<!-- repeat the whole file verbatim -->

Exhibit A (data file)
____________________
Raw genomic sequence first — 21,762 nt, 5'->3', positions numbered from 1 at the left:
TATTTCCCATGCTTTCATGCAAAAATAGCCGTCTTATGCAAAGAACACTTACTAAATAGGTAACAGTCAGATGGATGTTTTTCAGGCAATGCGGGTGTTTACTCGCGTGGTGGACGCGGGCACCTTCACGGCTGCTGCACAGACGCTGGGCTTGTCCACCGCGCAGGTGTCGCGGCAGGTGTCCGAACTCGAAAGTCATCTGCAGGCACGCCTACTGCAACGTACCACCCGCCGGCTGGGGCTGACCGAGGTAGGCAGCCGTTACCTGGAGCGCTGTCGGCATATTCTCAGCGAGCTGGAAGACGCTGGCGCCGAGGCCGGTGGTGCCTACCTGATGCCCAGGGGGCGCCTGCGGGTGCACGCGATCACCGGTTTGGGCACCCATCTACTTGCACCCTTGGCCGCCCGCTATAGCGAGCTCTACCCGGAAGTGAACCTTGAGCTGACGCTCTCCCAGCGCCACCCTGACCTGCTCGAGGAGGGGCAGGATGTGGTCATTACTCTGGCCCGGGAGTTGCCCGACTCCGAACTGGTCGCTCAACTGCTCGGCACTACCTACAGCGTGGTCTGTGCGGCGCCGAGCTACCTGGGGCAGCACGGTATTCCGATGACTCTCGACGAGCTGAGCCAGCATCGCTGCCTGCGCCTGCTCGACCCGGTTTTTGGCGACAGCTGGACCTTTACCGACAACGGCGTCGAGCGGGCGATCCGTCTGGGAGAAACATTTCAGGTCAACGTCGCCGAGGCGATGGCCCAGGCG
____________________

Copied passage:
Raw genomic sequence first — 21,762 nt, 5'->3', positions numbered from 1 at the left:
TATTTCCCATGCTTTCATGCAAAAATAGCCGTCTTATGCAAAGAACACTTACTAAATAGGTAACAGTCAGATGGATGTTTTTCAGGCAATGCGGGTGTTTACTCGCGTGGTGGACGCGGGCACCTTCACGGCTGCTGCACAGACGCTGGGCTTGTCCACCGCGCAGGTGTCGCGGCAGGTGTCCGAACTCGAAAGTCATCTGCAGGCACGCCTACTGCAACGTACCACCCGCCGGCTGGGGCTGACCGAGGTAGGCAGCCGTTACCTGGAGCGCTGTCGGCATATTCTCAGCGAGCTGGAAGACGCTGGCGCCGAGGCCGGTGGTGCCTACCTGATGCCCAGGGGGCGCCTGCGGGTGCACGCGATCACCGGTTTGGGCACCCATCTACTTGCACCCTTGGCCGCCCGCTATAGCGAGCTCTACCCGGAAGTGAACCTTGAGCTGACGCTCTCCCAGCGCCACCCTGACCTGCTCGAGGAGGGGCAGGATGTGGTCATTACTCTGGCCCGGGAGTTGCCCGACTCCGAACTGGTCGCTCAACTGCTCGGCACTACCTACAGCGTGGTCTGTGCGGCGCCGAGCTACCTGGGGCAGCACGGTATTCCGATGACTCTCGACGAGCTGAGCCAGCATCGCTGCCTGCGCCTGCTCGACCCGGTTTTTGGCGACAGCTGGACCTTTACCGACAACGGCGTCGAGCGGGCGATCCGTCTGGGAGAAACATTTCAGGTCAACGTCGCCGAGGCGATGGCCCAGGCG